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In This Issue of Archives of Internal Medicine |

In This Issue of Archives of Internal Medicine FREE

Arch Intern Med. 2005;165(8):830. doi:10.1001/archinte.165.8.830.
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INCIDENTAL VERTEBRAL FRACTURES DISCOVERED WITH CHEST RADIOGRAPHY IN THE EMERGENCY DEPARTMENT

Vertebral fractures related to osteoporosis are common in the elderly and usually mandate aggressive secondary prevention with prescription medications, but current guidelines do not recommend routine screening for these fractures. Majumdar and colleagues examined the role that chest radiographs might have in opportunistic case findings by examining how common incidental vertebral fractures really are and exploring how commonly these fractures are officially recognized or treated with respect to osteoporosis.

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HEALTHY LIFESTYLE CHARACTERISTICS AMONG ADULTS IN THE UNITED STATES, 2000

The mounting clinical and epidemiological evidence of the benefits of following a healthy lifestyle are indisputable. We defined a healthy lifestyle as following a combination of the following 4 healthy lifestyle characteristics: nonsmoking, healthy weight (18.5 ≤ body mass index < 25 [calculated as weight in kilograms divided by the square of height in meters]), consuming 5 fruit and vegetable servings per day, and regular physical activity (≥30 minutes, ≥5 times per week). Using national data from more than 153 000 adults, the overall prevalence of following these 4 healthy lifestyle characteristics was only 3.0% (95% confidence interval, 2.8%-3.2%), with very little variation among subgroups (range, 0.8%-5.7%). These data illustrate that a healthy lifestyle is undertaken by a tiny fraction of adults in the United States and that no subgroup followed this combination to a level even remotely consistent with current clinical or public health recommendations.

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ASSOCIATION OF SLEEP TIME WITH DIABETES MELLITUS AND IMPAIRED GLUCOSE TOLERANCE

The cross-sectional relation of self-reported usual sleep time to diabetes mellitus (DM) and impaired glucose tolerance (IGT) was assessed in 1486 adult participants in the Sleep Heart Health Study. Median sleep time was 7 hours per night, with 27% of subjects sleeping 6 hours per night or less. Compared with those sleeping 7 to 8 hours per night, subjects sleeping 5 hours per night or less and 6 hours per night had adjusted odds ratios for DM of 2.51 and 1.66, respectively, after adjustment for age, sex, race, body habitus, and apnea-hypopnea index. Adjusted odds ratios for IGT were 1.33 and 1.58, respectively. Subjects sleeping 9 hours per night or more also had increased odds ratios for DM and IGT. These associations persisted when subjects with insomnia symptoms were excluded, suggesting that voluntary sleep restriction may contribute to the large public health burden of diabetes.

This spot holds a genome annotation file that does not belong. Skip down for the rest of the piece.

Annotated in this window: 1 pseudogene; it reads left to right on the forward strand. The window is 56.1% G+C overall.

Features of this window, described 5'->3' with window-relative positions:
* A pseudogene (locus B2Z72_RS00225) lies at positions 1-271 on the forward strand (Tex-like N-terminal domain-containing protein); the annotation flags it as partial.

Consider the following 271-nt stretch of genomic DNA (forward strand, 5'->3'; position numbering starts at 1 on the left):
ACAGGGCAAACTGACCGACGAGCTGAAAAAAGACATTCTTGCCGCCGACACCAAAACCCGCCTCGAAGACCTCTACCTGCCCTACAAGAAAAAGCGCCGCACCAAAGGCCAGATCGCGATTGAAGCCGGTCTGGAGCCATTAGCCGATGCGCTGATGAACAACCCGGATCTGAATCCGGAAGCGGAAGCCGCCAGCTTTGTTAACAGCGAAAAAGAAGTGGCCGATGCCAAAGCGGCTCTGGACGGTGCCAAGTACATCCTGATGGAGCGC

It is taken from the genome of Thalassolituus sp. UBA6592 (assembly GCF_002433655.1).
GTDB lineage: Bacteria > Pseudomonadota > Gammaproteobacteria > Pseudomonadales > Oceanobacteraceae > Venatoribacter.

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ELEVATED BLOOD PRESSURE AND RISK OF END-STAGE RENAL DISEASE IN SUBJECTS WITHOUT BASELINE KIDNEY DISEASE

Many cases of kidney failure requiring dialysis or transplantation are believed to be due to high blood pressure (BP) damage. However, because early kidney disease itself can raise BP, some researchers remain skeptical about this, arguing that those with high BP who go on to develop kidney failure had underlying primary kidney disease to start with. This study found that even among patients who started without evidence for kidney disease—as assessed by estimated glomerular filtration rate or blood or protein in a dipstick urinalysis—those with higher BPs were more likely in the future to develop kidney failure. These data support the concept that high BP is a primary cause of kidney failure.

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RISK SCORES PREDICT ATHEROSCLEROTIC LESIONS IN YOUNG PEOPLE

The risk factors for adult coronary heart disease are associated with advanced coronary and aortic atherosclerosis in young people. This report presents risk scores to estimate the probability of advanced atherosclerotic lesions in young people aged 15 to 34 years using the following traditional coronary heart disease risk factors: age, sex, serum lipoprotein cholesterol concentrations, smoking, hypertension, obesity, and hyperglycemia. These risk scores discriminated well between subjects with and without lesions, and predicted lesion prevalence agreed with observed prevalence. Risk scores calculated from traditional risk factors identify young individuals with high probability of having advanced atherosclerosis years before the appearance of clinical disease.

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 Estimated probability of coronary artery target lesions.

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 Estimated probability of coronary artery target lesions.

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